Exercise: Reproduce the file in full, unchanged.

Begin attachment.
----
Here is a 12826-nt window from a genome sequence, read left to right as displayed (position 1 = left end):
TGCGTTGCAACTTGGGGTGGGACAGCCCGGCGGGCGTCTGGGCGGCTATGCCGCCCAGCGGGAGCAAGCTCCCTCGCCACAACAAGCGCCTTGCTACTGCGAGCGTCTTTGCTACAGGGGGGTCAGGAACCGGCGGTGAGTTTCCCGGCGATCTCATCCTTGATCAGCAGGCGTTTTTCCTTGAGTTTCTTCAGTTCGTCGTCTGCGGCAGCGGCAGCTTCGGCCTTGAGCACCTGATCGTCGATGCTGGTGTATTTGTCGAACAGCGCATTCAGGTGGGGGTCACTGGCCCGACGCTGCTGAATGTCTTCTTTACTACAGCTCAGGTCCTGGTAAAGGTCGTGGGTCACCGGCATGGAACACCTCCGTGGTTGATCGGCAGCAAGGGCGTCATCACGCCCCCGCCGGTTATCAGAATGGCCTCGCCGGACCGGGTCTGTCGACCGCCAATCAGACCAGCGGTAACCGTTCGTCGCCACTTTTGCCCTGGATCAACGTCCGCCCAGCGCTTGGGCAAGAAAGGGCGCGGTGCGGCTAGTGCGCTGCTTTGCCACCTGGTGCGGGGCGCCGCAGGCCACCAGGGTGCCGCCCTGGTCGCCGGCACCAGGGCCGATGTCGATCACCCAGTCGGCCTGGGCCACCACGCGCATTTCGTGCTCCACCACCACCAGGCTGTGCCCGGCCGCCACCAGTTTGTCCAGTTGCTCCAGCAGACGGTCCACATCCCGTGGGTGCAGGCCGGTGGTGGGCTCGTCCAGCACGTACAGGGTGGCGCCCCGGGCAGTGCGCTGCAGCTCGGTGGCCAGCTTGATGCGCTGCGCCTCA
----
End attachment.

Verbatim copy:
Here is a 12826-nt window from a genome sequence, read left to right as displayed (position 1 = left end):
TGCGTTGCAACTTGGGGTGGGACAGCCCGGCGGGCGTCTGGGCGGCTATGCCGCCCAGCGGGAGCAAGCTCCCTCGCCACAACAAGCGCCTTGCTACTGCGAGCGTCTTTGCTACAGGGGGGTCAGGAACCGGCGGTGAGTTTCCCGGCGATCTCATCCTTGATCAGCAGGCGTTTTTCCTTGAGTTTCTTCAGTTCGTCGTCTGCGGCAGCGGCAGCTTCGGCCTTGAGCACCTGATCGTCGATGCTGGTGTATTTGTCGAACAGCGCATTCAGGTGGGGGTCACTGGCCCGACGCTGCTGAATGTCTTCTTTACTACAGCTCAGGTCCTGGTAAAGGTCGTGGGTCACCGGCATGGAACACCTCCGTGGTTGATCGGCAGCAAGGGCGTCATCACGCCCCCGCCGGTTATCAGAATGGCCTCGCCGGACCGGGTCTGTCGACCGCCAATCAGACCAGCGGTAACCGTTCGTCGCCACTTTTGCCCTGGATCAACGTCCGCCCAGCGCTTGGGCAAGAAAGGGCGCGGTGCGGCTAGTGCGCTGCTTTGCCACCTGGTGCGGGGCGCCGCAGGCCACCAGGGTGCCGCCCTGGTCGCCGGCACCAGGGCCGATGTCGATCACCCAGTCGGCCTGGGCCACCACGCGCATTTCGTGCTCCACCACCACCAGGCTGTGCCCGGCCGCCACCAGTTTGTCCAGTTGCTCCAGCAGACGGTCCACATCCCGTGGGTGCAGGCCGGTGGTGGGCTCGTCCAGCACGTACAGGGTGGCGCCCCGGGCAGTGCGCTGCAGCTCGGTGGCCAGCTTGATGCGCTGCGCCTCA